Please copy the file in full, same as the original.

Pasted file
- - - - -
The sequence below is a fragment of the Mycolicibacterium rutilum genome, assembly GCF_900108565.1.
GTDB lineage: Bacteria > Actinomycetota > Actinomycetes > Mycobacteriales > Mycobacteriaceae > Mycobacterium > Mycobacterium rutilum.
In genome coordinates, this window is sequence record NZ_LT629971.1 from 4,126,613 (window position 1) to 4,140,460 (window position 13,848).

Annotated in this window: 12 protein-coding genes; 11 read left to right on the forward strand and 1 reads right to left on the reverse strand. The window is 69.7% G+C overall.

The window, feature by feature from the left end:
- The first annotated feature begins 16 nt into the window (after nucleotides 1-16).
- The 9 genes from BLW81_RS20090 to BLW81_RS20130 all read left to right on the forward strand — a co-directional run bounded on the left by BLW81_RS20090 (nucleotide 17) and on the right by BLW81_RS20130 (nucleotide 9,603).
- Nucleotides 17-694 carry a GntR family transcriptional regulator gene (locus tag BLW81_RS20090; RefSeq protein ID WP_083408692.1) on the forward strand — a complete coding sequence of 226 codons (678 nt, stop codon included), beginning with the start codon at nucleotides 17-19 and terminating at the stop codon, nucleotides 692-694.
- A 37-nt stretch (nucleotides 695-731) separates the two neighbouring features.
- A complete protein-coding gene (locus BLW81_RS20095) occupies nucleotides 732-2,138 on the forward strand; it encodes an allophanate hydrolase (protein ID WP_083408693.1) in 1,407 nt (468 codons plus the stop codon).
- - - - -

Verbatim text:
The sequence below is a fragment of the Mycolicibacterium rutilum genome, assembly GCF_900108565.1.
GTDB lineage: Bacteria > Actinomycetota > Actinomycetes > Mycobacteriales > Mycobacteriaceae > Mycobacterium > Mycobacterium rutilum.
In genome coordinates, this window is sequence record NZ_LT629971.1 from 4,126,613 (window position 1) to 4,140,460 (window position 13,848).

Annotated in this window: 12 protein-coding genes; 11 read left to right on the forward strand and 1 reads right to left on the reverse strand. The window is 69.7% G+C overall.

The window, feature by feature from the left end:
- The first annotated feature begins 16 nt into the window (after nucleotides 1-16).
- The 9 genes from BLW81_RS20090 to BLW81_RS20130 all read left to right on the forward strand — a co-directional run bounded on the left by BLW81_RS20090 (nucleotide 17) and on the right by BLW81_RS20130 (nucleotide 9,603).
- Nucleotides 17-694 carry a GntR family transcriptional regulator gene (locus tag BLW81_RS20090; RefSeq protein ID WP_083408692.1) on the forward strand — a complete coding sequence of 226 codons (678 nt, stop codon included), beginning with the start codon at nucleotides 17-19 and terminating at the stop codon, nucleotides 692-694.
- A 37-nt stretch (nucleotides 695-731) separates the two neighbouring features.
- A complete protein-coding gene (locus BLW81_RS20095) occupies nucleotides 732-2,138 on the forward strand; it encodes an allophanate hydrolase (protein ID WP_083408693.1) in 1,407 nt (468 codons plus the stop codon).